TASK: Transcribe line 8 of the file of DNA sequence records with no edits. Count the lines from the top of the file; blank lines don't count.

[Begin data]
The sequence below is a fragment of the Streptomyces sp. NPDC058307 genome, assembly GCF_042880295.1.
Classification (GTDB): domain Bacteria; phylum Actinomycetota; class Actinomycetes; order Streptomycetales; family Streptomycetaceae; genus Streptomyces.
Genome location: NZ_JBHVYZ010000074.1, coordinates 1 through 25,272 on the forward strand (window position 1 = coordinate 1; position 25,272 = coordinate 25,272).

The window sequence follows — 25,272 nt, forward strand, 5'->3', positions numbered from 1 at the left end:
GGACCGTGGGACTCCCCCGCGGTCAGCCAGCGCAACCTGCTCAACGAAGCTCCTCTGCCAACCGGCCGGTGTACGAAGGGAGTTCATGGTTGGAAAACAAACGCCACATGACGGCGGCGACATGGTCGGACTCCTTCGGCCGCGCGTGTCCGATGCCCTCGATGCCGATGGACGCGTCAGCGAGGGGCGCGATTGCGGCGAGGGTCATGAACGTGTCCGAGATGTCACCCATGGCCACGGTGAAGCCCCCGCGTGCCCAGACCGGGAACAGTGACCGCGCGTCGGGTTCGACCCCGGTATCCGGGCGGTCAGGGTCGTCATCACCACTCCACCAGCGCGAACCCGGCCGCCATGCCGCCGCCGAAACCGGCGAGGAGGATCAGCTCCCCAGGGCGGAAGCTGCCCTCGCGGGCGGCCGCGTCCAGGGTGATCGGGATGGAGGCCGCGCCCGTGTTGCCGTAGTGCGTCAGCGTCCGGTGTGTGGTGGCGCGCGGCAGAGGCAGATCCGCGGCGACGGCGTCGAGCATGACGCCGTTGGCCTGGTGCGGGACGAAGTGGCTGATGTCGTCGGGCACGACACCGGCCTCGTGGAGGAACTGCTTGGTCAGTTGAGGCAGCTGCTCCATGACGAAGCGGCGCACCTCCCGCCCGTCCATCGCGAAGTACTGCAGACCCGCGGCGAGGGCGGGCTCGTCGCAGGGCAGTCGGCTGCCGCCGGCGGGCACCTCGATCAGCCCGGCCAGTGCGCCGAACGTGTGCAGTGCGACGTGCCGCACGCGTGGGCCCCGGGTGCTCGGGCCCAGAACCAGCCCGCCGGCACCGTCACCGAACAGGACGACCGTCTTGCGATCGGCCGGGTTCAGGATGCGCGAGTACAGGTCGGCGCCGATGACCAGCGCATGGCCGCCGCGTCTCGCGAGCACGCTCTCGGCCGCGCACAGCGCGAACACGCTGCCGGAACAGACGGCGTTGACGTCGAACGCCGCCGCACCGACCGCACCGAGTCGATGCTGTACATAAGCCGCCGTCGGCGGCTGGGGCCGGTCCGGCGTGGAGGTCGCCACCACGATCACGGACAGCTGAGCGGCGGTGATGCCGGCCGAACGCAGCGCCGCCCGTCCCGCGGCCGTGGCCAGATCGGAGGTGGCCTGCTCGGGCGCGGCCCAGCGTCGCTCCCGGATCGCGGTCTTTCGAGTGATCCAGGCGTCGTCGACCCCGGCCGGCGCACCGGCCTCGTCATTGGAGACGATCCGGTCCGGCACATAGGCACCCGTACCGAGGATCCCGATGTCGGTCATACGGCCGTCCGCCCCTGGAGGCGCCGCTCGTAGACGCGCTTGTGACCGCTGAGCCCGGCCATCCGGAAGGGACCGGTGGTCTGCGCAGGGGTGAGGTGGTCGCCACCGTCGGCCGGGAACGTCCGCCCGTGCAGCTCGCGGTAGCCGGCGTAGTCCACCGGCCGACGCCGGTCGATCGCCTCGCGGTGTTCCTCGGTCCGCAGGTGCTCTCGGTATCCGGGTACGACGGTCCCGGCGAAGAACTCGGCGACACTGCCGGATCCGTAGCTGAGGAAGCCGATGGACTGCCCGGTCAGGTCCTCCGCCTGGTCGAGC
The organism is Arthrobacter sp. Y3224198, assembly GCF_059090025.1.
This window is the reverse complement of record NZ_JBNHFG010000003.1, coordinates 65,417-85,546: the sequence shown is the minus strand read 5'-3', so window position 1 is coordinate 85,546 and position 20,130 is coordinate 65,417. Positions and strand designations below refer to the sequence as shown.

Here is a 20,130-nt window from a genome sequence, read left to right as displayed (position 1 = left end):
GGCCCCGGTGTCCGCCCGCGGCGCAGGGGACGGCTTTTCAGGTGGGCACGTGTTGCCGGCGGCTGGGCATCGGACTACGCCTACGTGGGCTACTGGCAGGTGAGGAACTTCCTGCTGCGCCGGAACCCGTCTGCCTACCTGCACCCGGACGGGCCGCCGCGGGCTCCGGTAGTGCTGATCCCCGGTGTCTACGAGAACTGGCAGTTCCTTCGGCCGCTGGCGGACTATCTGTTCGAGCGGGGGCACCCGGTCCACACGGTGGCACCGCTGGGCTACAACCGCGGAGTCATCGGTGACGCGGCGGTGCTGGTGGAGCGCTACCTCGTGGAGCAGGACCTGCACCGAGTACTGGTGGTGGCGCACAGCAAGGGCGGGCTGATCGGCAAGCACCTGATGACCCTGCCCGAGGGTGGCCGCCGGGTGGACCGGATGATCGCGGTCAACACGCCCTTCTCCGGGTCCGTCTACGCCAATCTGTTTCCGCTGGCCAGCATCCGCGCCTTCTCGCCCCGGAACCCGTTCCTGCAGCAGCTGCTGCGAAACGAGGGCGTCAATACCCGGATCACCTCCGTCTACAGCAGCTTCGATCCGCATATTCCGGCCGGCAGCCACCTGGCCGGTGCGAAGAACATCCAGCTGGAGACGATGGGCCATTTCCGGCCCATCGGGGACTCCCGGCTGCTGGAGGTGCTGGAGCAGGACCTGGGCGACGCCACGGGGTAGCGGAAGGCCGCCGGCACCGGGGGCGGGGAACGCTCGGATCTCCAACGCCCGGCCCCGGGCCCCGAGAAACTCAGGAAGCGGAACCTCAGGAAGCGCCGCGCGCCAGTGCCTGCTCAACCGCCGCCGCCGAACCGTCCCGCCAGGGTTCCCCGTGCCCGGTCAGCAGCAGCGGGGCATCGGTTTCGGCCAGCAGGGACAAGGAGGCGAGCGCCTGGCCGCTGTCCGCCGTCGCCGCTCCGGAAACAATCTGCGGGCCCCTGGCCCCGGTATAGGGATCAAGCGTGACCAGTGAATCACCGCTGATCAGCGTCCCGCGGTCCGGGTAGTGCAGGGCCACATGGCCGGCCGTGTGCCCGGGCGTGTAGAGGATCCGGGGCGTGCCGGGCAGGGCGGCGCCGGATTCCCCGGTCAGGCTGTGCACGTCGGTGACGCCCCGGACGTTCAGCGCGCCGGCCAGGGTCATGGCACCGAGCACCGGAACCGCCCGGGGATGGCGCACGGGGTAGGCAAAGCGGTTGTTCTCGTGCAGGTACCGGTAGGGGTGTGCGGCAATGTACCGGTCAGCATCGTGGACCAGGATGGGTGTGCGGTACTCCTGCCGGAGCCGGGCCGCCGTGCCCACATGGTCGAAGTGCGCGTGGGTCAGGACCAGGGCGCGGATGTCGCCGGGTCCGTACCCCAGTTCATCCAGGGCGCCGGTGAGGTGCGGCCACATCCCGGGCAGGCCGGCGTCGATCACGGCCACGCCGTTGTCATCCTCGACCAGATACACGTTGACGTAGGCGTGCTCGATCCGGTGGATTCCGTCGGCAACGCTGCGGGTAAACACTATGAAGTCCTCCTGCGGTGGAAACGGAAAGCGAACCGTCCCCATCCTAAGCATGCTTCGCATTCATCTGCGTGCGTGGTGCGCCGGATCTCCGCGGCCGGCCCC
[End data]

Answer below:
Here is a 20,130-nt window from a genome sequence, read left to right as displayed (position 1 = left end):